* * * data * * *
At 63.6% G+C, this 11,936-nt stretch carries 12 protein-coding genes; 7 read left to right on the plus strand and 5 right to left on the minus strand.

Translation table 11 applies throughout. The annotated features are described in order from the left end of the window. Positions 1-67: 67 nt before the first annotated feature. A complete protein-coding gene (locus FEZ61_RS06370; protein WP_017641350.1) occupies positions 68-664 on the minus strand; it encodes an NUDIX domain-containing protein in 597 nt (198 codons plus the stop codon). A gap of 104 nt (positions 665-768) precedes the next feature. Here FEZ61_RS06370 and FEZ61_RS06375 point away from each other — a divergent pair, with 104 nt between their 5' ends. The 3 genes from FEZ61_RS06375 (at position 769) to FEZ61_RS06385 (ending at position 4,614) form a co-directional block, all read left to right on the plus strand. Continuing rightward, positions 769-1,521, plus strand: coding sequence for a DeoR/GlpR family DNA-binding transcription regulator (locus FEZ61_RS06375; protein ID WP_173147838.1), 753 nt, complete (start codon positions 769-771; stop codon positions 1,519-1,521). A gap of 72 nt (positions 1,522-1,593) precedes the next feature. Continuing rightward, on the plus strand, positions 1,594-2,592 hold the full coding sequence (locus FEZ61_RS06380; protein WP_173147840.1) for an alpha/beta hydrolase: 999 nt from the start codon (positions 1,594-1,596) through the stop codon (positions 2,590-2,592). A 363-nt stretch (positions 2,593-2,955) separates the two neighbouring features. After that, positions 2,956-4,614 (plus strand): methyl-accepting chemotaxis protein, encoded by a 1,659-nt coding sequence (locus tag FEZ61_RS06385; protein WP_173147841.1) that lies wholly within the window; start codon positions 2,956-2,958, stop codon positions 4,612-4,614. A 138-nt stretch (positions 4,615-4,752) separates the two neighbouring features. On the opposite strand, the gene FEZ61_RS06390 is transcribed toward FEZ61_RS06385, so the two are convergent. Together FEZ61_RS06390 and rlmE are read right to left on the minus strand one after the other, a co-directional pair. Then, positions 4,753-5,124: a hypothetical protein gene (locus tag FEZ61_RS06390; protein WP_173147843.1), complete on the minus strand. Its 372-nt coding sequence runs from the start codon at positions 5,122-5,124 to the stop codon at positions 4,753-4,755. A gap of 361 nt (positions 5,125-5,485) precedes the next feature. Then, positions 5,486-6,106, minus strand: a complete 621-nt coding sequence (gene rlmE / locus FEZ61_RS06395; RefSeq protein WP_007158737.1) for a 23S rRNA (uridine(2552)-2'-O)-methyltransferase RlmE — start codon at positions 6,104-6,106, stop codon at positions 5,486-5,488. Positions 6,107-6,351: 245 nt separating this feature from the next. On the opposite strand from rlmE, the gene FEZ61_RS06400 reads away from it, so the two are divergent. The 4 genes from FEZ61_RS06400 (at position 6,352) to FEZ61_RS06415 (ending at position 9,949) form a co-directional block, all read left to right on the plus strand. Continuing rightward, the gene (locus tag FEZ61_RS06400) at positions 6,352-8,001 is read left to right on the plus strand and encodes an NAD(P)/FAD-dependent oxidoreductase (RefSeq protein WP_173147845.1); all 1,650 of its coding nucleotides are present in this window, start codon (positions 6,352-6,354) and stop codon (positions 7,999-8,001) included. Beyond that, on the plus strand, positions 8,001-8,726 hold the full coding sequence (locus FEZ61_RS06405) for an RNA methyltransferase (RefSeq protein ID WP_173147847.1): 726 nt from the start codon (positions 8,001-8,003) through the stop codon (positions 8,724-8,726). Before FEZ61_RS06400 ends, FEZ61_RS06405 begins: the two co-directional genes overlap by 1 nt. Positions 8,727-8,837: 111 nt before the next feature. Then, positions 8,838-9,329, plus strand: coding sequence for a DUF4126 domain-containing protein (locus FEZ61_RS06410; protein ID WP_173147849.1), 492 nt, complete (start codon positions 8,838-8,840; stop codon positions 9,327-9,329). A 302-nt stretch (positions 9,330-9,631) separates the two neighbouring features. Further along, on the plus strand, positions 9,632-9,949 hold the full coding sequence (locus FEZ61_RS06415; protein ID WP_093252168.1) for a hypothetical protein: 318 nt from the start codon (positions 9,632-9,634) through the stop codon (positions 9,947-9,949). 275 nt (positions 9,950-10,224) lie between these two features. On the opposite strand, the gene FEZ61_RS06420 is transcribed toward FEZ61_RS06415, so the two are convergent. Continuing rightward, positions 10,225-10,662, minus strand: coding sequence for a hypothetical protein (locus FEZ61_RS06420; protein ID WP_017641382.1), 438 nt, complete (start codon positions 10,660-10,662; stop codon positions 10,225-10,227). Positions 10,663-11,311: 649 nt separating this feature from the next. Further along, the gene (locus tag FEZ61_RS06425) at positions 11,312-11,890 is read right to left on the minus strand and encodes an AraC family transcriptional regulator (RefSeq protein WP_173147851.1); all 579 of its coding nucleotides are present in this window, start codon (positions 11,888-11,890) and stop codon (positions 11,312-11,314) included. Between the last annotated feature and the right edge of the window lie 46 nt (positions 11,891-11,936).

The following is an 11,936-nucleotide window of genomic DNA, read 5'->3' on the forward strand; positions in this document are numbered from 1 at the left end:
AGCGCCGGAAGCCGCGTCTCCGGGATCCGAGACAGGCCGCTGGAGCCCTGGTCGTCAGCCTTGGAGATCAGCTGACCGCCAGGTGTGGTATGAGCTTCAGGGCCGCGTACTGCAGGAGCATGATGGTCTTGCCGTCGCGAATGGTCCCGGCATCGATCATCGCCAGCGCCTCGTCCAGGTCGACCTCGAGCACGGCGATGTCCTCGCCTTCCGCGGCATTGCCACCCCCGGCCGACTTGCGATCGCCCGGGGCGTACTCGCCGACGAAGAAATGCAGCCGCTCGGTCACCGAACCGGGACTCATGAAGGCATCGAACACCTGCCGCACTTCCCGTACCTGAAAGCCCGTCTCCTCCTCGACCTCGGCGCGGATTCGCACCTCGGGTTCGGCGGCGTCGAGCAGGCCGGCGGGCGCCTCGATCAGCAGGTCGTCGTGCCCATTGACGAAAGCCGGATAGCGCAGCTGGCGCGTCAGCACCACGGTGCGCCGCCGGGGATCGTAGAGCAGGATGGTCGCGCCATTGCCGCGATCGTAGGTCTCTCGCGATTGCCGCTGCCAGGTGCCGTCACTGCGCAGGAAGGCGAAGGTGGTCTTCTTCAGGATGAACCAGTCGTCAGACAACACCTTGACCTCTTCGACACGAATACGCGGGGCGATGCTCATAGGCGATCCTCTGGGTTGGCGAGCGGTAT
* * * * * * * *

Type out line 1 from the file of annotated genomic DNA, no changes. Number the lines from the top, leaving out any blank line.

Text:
At 63.6% G+C, this 11,936-nt stretch carries 12 protein-coding genes; 7 read left to right on the plus strand and 5 right to left on the minus strand.